In 1852 the Charlotte, Columbia & Augusta Railway was put in operation. A passenger and freight station was built at Morrow's Turnout. In this area there were many large and beautiful pine trees casting their shadows over the community. Thus, when the newly painted sign went up on the Railroad Depot, the name Pineville was displayed.

Pineville became an Incorporated municipality in 1873. In 1900, the town boasted a population of 585 souls, two bar rooms, and ten stores, and an average sale of 6,000 bales of cotton from the surrounding farms. Today only 3,600 bales are grown in the entire county of Mecklenburg. Pineville also became a large mule trading center and an important credit market. Sam Younts, a blacksmith from Davidson, moved here and made a fortune in the credit business. The tax rate in 1900 was one percent. Ministers of the three churches were: Presbyterian, J. R. McAlpine (for whom McAlpine Creek is named); Methodist, H. C. Sprinkle; Baptist, A. L. Stough (for whom the present Stough Memorial Baptist Church is named).

Later in the 1890s Dover Yarn Mills established a cotton mill in Pineville. This later became Cone Mills, Inc. which operated in the town until the late 1970s.

Pineville was changed forever when the initial segment of Interstate 485 opened to traffic—a one-mile (1.6 km) stretch connecting interchanges at NC Highway 51 and South Boulevard. Although it was designed to divert through traffic around Charlotte via a freeway loop, I-485 incidentally passed directly through Pineville.

In the years to follow, largely undeveloped land adjacent to Pineville's two I-485 interchanges exploded into what is presently the largest shopping district in North Carolina. With nearly 8,000,000 square feet (743,000 m2) of retail space, Pineville is home to the 1,100,000-square-foot (102,000 m2) Carolina Place Mall, at least two power centers and many strip malls, outparcels and free-standing retailers.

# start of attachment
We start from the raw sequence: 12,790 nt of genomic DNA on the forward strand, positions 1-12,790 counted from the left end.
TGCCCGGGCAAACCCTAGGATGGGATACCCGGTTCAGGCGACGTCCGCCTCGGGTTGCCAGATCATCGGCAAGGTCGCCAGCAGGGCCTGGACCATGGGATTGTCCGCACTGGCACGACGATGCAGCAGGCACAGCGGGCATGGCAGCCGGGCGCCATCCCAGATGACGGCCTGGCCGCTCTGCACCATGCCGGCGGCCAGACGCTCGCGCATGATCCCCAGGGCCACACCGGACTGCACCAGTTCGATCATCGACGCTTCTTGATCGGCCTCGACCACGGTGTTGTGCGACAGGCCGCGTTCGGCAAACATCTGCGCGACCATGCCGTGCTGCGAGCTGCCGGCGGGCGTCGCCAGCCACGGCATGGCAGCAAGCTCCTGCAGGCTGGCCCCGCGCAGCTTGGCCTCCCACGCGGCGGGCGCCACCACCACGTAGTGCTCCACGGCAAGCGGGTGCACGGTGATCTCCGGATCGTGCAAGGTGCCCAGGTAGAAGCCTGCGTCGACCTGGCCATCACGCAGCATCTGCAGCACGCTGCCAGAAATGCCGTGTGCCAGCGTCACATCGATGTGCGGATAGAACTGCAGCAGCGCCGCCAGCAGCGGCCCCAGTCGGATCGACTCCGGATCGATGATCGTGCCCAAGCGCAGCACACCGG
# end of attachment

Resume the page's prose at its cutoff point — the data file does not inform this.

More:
The situation in Pineville is a textbook example of urban sprawl. Because it was largely motivated by the introduction of a freeway to the area, the Pineville shopping district generally requires a motor vehicle for access. Despite 8,000,000 square feet (743,000 m2) of new retail space, the population of Pineville today, slightly less than 4,000, is barely greater than it was in 1990. This is partly a consequence of Pineville's geographic location. Sandwiched between Charlotte and the South Carolina state line, Pineville cannot expand its municipal boundaries. However, substantial undeveloped land was available prior to the introduction of I-485. Yet it was rapidly purchased by developers and approved for retail uses nearly without exception, quickly sealing Pineville's fate as a place that is known to many but home to few.

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Education in the Pineville Area

Education in the Pineville area is of prime importance to the citizens of Pineville.  Below is listed some of the schools that a child in the Town of Pineville may be assigned and their school reports, for private schools click here.  The first link is to the school's website and the second is to the school report card.